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Flagler celebrates careers of Crutchfield, Twardy and Noloboff

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Yvan Kelly, Jerry Noloboff, Paul Crutchfield, Bernadette Twardy, William T. Abare, Jr. and Alan Woolfolk

Yvan Kelly, Jerry Noloboff, Paul Crutchfield, Bernadette Twardy, William T. Abare, Jr. and Alan Woolfolk

 

May 3, 2014

After more than 100 combined years of experience, professors Paul Crutchfield, Bernadette Twardy and Jerry Noloboff leave some awfully big shoes at Flagler College.

The three longtime members of the Flagler community were recently honored at a ceremony celebrating their retirement where each were bestowed the title of Professor Emeritus by college president, William T. Abare, Jr.

Jerry Noloboff

Social Sciences professor Jerry Noloboff has made a career out of researching and teaching concepts such as meditation to his students.

Now that he’s retiring, Noloboff plans on focusing on his own stress relief in his wood shop.

“I feel very fortunate to have had such a long and rewarding career at Flagler,” said Noloboff. “I look forward to being out of the harness and pursuing my interest in furniture making more whole heartedly.”

Noloboff, who is a licensed psychologist in the state of Florida, earned his Ph.D. and M.A. in Clinical Psychology from The University of Kansas and his B.A. in Psychology from The University of Maryland.

Paul Crutchfield

Crutchfield, who started at Flagler in 1978, was influential in starting the college’s deaf education program, which is now regarded as one of the top programs in the country.


“Over the years the program has grown and stabilized but what we’ve always prided ourselves on is the level of student we are training,” said Crutchfield. “We have turned out so many exemplary teachers that it’s an honor to have been associated with it.”

The education professor has also taught at the Florida School for the Deaf and the Blind and the Central North Carolina School for the Deaf. He has also served with the Association of College Educators: Deaf and Hard of Hearing, the Council on Education of the Deaf and Florida Educators of the Hearing Impaired



“It’s been glorious,” said Crutchfield about his time at Flagler. “When I came here the student body was about 750 students so it’s been fascinating watching how things have changed over the years.”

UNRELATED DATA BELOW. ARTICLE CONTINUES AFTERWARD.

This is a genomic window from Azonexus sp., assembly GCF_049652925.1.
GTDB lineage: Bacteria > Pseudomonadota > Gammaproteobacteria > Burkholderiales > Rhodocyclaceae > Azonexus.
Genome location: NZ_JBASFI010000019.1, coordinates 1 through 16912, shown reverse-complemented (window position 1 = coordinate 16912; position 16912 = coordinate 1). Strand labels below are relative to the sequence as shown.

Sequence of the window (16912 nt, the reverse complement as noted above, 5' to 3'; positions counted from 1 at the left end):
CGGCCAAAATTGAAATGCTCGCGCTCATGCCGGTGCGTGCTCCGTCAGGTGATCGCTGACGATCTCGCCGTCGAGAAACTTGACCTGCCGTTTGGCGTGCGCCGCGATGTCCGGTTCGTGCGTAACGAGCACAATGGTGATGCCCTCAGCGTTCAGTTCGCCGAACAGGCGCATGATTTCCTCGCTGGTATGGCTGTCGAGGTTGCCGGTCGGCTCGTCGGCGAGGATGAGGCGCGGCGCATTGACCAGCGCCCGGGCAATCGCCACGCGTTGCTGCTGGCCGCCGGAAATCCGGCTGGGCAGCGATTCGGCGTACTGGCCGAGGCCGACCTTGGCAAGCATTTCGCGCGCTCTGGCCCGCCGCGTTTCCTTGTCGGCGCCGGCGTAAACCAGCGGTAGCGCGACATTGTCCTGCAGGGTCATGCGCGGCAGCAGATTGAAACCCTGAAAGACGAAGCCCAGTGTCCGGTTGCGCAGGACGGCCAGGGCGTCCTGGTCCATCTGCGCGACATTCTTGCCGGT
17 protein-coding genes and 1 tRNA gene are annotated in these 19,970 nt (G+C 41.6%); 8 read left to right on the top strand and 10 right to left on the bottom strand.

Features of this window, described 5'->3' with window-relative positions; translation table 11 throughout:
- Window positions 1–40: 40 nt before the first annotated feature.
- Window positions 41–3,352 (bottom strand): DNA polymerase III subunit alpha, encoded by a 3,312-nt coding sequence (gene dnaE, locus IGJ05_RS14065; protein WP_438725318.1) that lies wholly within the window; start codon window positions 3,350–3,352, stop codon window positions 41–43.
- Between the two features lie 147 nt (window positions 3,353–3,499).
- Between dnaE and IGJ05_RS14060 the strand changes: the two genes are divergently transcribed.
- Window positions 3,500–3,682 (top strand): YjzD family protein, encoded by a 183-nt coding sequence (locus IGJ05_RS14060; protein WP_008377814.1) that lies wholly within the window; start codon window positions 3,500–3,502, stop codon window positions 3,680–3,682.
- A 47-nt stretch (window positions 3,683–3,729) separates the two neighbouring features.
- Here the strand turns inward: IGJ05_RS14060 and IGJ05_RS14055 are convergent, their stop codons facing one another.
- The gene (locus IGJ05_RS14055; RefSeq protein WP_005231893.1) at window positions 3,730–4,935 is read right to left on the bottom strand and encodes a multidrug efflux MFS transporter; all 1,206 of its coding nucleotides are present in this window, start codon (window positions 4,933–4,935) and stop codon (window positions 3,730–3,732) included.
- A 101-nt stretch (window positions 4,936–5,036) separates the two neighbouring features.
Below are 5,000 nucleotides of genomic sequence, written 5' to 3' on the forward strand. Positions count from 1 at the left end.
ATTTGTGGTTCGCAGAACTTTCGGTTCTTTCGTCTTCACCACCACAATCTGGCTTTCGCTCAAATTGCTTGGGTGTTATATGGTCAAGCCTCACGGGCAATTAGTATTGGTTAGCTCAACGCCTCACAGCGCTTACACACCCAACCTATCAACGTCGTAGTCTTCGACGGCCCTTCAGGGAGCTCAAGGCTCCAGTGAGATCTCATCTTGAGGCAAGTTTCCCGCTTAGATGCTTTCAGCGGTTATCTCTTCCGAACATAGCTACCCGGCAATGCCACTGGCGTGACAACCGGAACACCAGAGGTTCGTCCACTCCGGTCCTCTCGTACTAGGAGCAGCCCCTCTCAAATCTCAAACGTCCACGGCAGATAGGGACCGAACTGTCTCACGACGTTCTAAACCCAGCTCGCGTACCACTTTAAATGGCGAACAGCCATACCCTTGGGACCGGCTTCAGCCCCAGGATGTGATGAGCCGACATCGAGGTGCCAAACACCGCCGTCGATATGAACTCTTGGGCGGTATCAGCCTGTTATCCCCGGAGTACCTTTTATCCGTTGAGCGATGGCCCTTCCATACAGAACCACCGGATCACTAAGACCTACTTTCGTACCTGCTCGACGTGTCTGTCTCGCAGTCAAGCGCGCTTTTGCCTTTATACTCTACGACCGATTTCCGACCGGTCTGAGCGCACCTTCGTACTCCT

Crutchfield says he plans to enjoy the next chapter in his life in New Mexico to pursue his love of hiking and the outdoors.


“New Mexico is the fifth largest state and is near the bottom in population so it should be pretty easy to find a parking spot,” joked Crutchfield. “But honestly I’m just looking forward to enjoying the adventure.”



Bernadette Twardy

Twardy didn’t know much about Flagler when she was hired in 1984. She’s had plenty of time to learn over a 30-year career, which included 19 as chair of the Sports Management program, which she founded.

“I am so proud of where the program has gone. It’s much broader, more challenging and more associated with the business of sport,” said Twardy. “The philosophy when I built the program was that I wanted the students to not only have a good knowledge base but also real life experience and professional behavior. I feel like I’ve accomplished that.”

Twardy’s love of sports was on full display throughout her time at Flagler. In addition to her teaching and administrative duties with the college, she has also served as Flagler’s men’s and women’s basketball coach as well as the men’s golf coach.

But as much as Twardy professes her love of golf, it’s the students that held the top spot in her heart.

“Watching these kids come in as wide-eyed freshman and leaving with so much growth and maturity,” said Twardy. “I’m just so honored to have worked with so many of them and to see them prosper and take their places in society. I’ve had the best job on the planet.”


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